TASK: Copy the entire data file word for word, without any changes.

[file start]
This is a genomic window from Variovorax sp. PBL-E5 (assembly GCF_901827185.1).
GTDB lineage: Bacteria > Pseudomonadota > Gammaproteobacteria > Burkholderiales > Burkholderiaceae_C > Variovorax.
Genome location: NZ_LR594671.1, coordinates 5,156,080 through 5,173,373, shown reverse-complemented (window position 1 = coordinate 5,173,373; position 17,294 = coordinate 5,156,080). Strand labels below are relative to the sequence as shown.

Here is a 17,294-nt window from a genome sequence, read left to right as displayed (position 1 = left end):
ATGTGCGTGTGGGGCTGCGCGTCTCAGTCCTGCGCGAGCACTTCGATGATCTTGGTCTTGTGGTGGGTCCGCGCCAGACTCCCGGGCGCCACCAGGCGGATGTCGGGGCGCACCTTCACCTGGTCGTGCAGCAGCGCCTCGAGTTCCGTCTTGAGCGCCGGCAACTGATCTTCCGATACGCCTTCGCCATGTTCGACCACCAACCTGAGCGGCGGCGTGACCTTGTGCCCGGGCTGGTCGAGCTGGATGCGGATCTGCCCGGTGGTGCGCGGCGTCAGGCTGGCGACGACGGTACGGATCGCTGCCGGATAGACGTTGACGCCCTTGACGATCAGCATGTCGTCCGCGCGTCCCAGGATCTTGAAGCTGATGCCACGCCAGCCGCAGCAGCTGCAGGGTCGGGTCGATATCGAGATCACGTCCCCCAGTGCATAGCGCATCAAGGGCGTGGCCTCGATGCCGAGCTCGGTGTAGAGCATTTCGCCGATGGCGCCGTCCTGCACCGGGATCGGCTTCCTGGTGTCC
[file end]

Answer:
This is a genomic window from Variovorax sp. PBL-E5 (assembly GCF_901827185.1).
GTDB lineage: Bacteria > Pseudomonadota > Gammaproteobacteria > Burkholderiales > Burkholderiaceae_C > Variovorax.
Genome location: NZ_LR594671.1, coordinates 5,156,080 through 5,173,373, shown reverse-complemented (window position 1 = coordinate 5,173,373; position 17,294 = coordinate 5,156,080). Strand labels below are relative to the sequence as shown.

Here is a 17,294-nt window from a genome sequence, read left to right as displayed (position 1 = left end):
ATGTGCGTGTGGGGCTGCGCGTCTCAGTCCTGCGCGAGCACTTCGATGATCTTGGTCTTGTGGTGGGTCCGCGCCAGACTCCCGGGCGCCACCAGGCGGATGTCGGGGCGCACCTTCACCTGGTCGTGCAGCAGCGCCTCGAGTTCCGTCTTGAGCGCCGGCAACTGATCTTCCGATACGCCTTCGCCATGTTCGACCACCAACCTGAGCGGCGGCGTGACCTTGTGCCCGGGCTGGTCGAGCTGGATGCGGATCTGCCCGGTGGTGCGCGGCGTCAGGCTGGCGACGACGGTACGGATCGCTGCCGGATAGACGTTGACGCCCTTGACGATCAGCATGTCGTCCGCGCGTCCCAGGATCTTGAAGCTGATGCCACGCCAGCCGCAGCAGCTGCAGGGTCGGGTCGATATCGAGATCACGTCCCCCAGTGCATAGCGCATCAAGGGCGTGGCCTCGATGCCGAGCTCGGTGTAGAGCATTTCGCCGATGGCGCCGTCCTGCACCGGGATCGGCTTCCTGGTGTCC